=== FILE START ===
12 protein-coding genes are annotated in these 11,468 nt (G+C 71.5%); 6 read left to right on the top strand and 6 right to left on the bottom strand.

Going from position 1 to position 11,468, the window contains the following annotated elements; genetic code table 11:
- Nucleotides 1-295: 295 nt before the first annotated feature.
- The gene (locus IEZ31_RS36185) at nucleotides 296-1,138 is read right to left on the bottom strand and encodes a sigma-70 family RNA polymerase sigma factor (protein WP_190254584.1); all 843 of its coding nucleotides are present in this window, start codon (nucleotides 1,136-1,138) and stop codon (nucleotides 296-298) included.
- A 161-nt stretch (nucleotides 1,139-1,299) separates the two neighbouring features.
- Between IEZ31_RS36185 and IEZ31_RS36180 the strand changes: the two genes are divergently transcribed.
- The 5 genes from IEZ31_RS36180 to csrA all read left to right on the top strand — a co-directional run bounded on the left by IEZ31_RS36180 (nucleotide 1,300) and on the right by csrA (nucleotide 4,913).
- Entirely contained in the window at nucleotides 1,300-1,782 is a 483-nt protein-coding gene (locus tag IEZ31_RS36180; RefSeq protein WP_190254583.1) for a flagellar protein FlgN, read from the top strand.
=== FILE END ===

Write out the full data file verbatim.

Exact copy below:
12 protein-coding genes are annotated in these 11,468 nt (G+C 71.5%); 6 read left to right on the top strand and 6 right to left on the bottom strand.

Going from position 1 to position 11,468, the window contains the following annotated elements; genetic code table 11:
- Nucleotides 1-295: 295 nt before the first annotated feature.
- The gene (locus IEZ31_RS36185) at nucleotides 296-1,138 is read right to left on the bottom strand and encodes a sigma-70 family RNA polymerase sigma factor (protein WP_190254584.1); all 843 of its coding nucleotides are present in this window, start codon (nucleotides 1,136-1,138) and stop codon (nucleotides 296-298) included.
- A 161-nt stretch (nucleotides 1,139-1,299) separates the two neighbouring features.
- Between IEZ31_RS36185 and IEZ31_RS36180 the strand changes: the two genes are divergently transcribed.
- The 5 genes from IEZ31_RS36180 to csrA all read left to right on the top strand — a co-directional run bounded on the left by IEZ31_RS36180 (nucleotide 1,300) and on the right by csrA (nucleotide 4,913).
- Entirely contained in the window at nucleotides 1,300-1,782 is a 483-nt protein-coding gene (locus tag IEZ31_RS36180; RefSeq protein WP_190254583.1) for a flagellar protein FlgN, read from the top strand.